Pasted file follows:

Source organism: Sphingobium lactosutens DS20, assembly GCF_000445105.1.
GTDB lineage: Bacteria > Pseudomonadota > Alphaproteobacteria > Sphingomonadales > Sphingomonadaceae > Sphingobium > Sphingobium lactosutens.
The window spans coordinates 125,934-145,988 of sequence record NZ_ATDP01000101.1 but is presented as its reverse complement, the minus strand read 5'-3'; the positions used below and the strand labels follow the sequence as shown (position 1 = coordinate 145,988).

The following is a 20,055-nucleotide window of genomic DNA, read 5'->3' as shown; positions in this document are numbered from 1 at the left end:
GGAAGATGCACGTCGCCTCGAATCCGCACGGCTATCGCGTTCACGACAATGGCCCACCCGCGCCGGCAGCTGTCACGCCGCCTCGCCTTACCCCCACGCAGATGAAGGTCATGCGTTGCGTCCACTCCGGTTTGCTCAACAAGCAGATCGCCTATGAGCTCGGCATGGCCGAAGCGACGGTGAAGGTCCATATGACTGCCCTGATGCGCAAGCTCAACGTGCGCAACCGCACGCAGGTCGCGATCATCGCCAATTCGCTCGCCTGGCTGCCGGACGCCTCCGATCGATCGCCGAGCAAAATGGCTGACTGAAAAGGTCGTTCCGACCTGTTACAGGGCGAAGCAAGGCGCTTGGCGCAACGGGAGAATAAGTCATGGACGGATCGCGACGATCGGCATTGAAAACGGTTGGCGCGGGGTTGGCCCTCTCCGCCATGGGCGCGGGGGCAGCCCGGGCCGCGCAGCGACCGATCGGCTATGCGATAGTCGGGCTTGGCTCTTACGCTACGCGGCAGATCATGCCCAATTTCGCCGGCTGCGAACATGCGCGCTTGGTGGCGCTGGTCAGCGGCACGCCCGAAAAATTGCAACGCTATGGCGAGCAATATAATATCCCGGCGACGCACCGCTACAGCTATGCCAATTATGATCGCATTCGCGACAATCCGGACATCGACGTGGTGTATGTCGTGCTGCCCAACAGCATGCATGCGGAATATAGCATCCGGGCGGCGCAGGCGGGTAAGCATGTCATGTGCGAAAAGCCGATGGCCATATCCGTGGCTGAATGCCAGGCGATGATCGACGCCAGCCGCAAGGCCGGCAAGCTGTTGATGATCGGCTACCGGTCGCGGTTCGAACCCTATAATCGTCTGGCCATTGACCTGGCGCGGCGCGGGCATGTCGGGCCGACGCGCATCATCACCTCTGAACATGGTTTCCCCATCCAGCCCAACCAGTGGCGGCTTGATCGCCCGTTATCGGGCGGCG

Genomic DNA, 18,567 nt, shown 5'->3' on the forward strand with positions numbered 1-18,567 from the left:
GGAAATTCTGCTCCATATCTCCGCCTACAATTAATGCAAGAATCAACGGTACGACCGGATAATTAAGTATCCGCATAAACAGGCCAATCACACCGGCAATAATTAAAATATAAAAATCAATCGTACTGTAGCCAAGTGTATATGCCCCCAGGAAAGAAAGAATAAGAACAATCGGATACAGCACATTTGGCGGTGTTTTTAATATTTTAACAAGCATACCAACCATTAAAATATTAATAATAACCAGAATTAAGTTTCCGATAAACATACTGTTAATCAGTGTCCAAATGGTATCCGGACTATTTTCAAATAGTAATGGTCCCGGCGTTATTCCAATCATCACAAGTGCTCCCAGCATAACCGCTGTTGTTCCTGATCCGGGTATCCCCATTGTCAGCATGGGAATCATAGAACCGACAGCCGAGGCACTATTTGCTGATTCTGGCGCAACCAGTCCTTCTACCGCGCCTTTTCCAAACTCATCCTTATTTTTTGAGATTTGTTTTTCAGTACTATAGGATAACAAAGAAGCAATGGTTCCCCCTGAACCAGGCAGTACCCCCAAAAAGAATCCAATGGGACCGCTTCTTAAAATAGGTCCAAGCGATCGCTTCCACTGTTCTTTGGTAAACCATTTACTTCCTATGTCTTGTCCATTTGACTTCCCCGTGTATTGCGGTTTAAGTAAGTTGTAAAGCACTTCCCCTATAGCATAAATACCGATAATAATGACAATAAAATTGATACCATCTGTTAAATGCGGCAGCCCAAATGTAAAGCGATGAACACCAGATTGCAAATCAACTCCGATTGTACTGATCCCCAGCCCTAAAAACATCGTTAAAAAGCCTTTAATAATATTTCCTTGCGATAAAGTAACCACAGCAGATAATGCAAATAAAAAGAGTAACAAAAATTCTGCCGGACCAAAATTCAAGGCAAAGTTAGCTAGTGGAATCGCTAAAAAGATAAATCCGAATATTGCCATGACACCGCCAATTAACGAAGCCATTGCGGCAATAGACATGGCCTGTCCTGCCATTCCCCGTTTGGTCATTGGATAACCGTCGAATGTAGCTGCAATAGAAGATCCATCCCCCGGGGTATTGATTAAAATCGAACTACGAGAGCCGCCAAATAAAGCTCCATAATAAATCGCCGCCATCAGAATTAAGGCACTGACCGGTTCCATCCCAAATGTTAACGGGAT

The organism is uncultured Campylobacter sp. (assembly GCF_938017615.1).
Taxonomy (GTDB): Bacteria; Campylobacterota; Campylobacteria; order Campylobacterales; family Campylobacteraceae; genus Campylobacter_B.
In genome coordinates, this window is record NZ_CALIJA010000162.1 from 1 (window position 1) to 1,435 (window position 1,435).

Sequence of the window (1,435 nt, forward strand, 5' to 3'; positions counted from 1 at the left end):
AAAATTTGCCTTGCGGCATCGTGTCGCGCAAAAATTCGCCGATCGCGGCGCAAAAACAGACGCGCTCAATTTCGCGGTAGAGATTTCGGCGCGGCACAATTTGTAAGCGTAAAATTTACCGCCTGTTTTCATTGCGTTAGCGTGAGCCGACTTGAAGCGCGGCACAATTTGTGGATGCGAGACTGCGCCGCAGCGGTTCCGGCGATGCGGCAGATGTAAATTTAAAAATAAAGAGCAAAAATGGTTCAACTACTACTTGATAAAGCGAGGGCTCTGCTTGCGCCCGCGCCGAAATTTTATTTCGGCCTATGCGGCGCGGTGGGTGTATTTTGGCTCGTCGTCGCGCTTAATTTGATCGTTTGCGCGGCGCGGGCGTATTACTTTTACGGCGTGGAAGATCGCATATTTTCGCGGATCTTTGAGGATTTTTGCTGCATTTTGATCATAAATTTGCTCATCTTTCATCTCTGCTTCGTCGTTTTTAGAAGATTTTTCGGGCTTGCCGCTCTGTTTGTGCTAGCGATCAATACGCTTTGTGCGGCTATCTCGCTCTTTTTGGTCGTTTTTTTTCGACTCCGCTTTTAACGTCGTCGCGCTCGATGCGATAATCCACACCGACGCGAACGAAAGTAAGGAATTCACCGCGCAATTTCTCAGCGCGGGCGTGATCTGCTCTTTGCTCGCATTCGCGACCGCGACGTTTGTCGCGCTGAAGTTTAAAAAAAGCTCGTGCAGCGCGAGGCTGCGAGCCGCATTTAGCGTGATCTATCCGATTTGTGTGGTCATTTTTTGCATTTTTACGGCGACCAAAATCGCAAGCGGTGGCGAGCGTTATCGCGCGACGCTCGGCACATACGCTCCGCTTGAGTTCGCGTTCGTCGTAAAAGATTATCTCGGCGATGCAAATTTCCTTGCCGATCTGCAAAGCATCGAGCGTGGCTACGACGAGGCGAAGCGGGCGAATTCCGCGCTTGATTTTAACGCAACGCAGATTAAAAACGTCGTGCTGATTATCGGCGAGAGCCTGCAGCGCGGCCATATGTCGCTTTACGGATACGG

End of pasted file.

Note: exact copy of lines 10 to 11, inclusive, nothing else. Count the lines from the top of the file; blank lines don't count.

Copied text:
In genome coordinates, this window is record NZ_CALIJA010000162.1 from 1 (window position 1) to 1,435 (window position 1,435).

Sequence of the window (1,435 nt, forward strand, 5' to 3'; positions counted from 1 at the left end):